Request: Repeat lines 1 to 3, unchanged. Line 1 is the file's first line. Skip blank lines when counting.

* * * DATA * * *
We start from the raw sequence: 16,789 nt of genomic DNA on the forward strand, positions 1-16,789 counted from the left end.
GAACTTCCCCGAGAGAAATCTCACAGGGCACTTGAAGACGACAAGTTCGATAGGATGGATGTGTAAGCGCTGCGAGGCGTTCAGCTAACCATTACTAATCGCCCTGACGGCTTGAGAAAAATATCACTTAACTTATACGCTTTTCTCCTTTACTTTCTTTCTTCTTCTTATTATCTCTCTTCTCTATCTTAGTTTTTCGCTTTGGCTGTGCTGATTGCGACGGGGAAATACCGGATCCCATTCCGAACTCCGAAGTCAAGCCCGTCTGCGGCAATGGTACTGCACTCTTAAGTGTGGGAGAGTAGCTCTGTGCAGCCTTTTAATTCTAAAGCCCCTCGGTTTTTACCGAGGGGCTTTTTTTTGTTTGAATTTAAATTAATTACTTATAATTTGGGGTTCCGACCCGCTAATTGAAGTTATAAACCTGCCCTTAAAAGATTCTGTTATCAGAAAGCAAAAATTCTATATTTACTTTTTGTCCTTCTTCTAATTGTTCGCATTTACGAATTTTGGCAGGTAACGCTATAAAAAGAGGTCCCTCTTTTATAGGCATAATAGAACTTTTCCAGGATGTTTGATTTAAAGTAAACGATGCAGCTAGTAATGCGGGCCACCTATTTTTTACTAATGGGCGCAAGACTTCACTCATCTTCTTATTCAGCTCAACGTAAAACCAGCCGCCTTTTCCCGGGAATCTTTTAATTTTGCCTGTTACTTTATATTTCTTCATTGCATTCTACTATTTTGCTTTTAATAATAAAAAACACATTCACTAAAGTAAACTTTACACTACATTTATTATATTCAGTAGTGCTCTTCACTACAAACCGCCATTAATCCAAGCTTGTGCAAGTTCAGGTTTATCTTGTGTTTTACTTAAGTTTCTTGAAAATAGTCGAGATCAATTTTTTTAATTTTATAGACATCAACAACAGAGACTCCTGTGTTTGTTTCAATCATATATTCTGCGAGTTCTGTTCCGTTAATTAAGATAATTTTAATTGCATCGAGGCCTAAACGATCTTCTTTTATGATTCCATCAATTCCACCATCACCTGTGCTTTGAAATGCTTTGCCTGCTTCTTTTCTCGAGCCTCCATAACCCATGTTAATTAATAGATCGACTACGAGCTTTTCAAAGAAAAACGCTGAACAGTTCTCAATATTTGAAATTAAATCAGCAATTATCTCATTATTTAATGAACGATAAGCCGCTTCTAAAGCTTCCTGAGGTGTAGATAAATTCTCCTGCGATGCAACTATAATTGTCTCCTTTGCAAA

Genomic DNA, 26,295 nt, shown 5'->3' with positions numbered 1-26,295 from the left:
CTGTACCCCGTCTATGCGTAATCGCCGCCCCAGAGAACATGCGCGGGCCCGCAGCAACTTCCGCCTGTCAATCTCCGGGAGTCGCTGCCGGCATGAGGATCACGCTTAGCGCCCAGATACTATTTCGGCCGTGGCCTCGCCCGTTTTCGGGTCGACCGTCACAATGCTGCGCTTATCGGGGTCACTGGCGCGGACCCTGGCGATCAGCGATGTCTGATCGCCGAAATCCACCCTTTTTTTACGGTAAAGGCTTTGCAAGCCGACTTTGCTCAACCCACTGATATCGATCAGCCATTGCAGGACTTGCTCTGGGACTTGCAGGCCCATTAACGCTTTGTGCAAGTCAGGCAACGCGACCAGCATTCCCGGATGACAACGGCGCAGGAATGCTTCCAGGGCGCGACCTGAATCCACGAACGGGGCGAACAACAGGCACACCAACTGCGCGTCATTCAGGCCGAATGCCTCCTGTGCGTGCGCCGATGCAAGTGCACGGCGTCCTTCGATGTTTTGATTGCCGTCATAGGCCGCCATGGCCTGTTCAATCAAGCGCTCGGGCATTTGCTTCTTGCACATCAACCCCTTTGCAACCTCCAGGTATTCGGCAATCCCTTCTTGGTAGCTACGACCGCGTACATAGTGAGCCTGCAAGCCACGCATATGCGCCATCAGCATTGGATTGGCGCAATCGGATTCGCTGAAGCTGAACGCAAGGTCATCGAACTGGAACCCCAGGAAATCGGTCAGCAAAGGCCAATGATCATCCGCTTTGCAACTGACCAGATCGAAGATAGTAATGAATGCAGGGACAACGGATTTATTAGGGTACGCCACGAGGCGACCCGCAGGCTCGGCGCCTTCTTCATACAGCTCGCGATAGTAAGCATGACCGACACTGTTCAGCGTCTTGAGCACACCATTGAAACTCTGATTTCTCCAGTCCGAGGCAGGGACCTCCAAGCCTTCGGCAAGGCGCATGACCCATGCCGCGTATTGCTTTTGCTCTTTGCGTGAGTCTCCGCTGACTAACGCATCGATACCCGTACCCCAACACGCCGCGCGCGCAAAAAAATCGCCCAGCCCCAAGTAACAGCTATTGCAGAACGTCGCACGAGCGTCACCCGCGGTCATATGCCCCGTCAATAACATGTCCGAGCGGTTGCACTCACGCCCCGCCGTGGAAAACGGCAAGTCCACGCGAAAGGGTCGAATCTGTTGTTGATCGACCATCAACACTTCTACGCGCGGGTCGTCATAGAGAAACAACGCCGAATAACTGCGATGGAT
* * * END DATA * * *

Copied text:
We start from the raw sequence: 16,789 nt of genomic DNA on the forward strand, positions 1-16,789 counted from the left end.
GAACTTCCCCGAGAGAAATCTCACAGGGCACTTGAAGACGACAAGTTCGATAGGATGGATGTGTAAGCGCTGCGAGGCGTTCAGCTAACCATTACTAATCGCCCTGACGGCTTGAGAAAAATATCACTTAACTTATACGCTTTTCTCCTTTACTTTCTTTCTTCTTCTTATTATCTCTCTTCTCTATCTTAGTTTTTCGCTTTGGCTGTGCTGATTGCGACGGGGAAATACCGGATCCCATTCCGAACTCCGAAGTCAAGCCCGTCTGCGGCAATGGTACTGCACTCTTAAGTGTGGGAGAGTAGCTCTGTGCAGCCTTTTAATTCTAAAGCCCCTCGGTTTTTACCGAGGGGCTTTTTTTTGTTTGAATTTAAATTAATTACTTATAATTTGGGGTTCCGACCCGCTAATTGAAGTTATAAACCTGCCCTTAAAAGATTCTGTTATCAGAAAGCAAAAATTCTATATTTACTTTTTGTCCTTCTTCTAATTGTTCGCATTTACGAATTTTGGCAGGTAACGCTATAAAAAGAGGTCCCTCTTTTATAGGCATAATAGAACTTTTCCAGGATGTTTGATTTAAAGTAAACGATGCAGCTAGTAATGCGGGCCACCTATTTTTTACTAATGGGCGCAAGACTTCACTCATCTTCTTATTCAGCTCAACGTAAAACCAGCCGCCTTTTCCCGGGAATCTTTTAATTTTGCCTGTTACTTTATATTTCTTCATTGCATTCTACTATTTTGCTTTTAATAATAAAAAACACATTCACTAAAGTAAACTTTACACTACATTTATTATATTCAGTAGTGCTCTTCACTACAAACCGCCATTAATCCAAGCTTGTGCAAGTTCAGGTTTATCTTGTGTTTTACTTAAGTTTCTTGAAAATAGTCGAGATCAATTTTTTTAATTTTATAGACATCAACAACAGAGACTCCTGTGTTTGTTTCAATCATATATTCTGCGAGTTCTGTTCCGTTAATTAAGATAATTTTAATTGCATCGAGGCCTAAACGATCTTCTTTTATGATTCCATCAATTCCACCATCACCTGTGCTTTGAAATGCTTTGCCTGCTTCTTTTCTCGAGCCTCCATAACCCATGTTAATTAATAGATCGACTACGAGCTTTTCAAAGAAAAACGCTGAACAGTTCTCAATATTTGAAATTAAATCAGCAATTATCTCATTATTTAATGAACGATAAGCCGCTTCTAAAGCTTCCTGAGGTGTAGATAAATTCTCCTGCGATGCAACTATAATTGTCTCCTTTGCAAA

Genomic DNA, 26,295 nt, shown 5'->3' with positions numbered 1-26,295 from the left: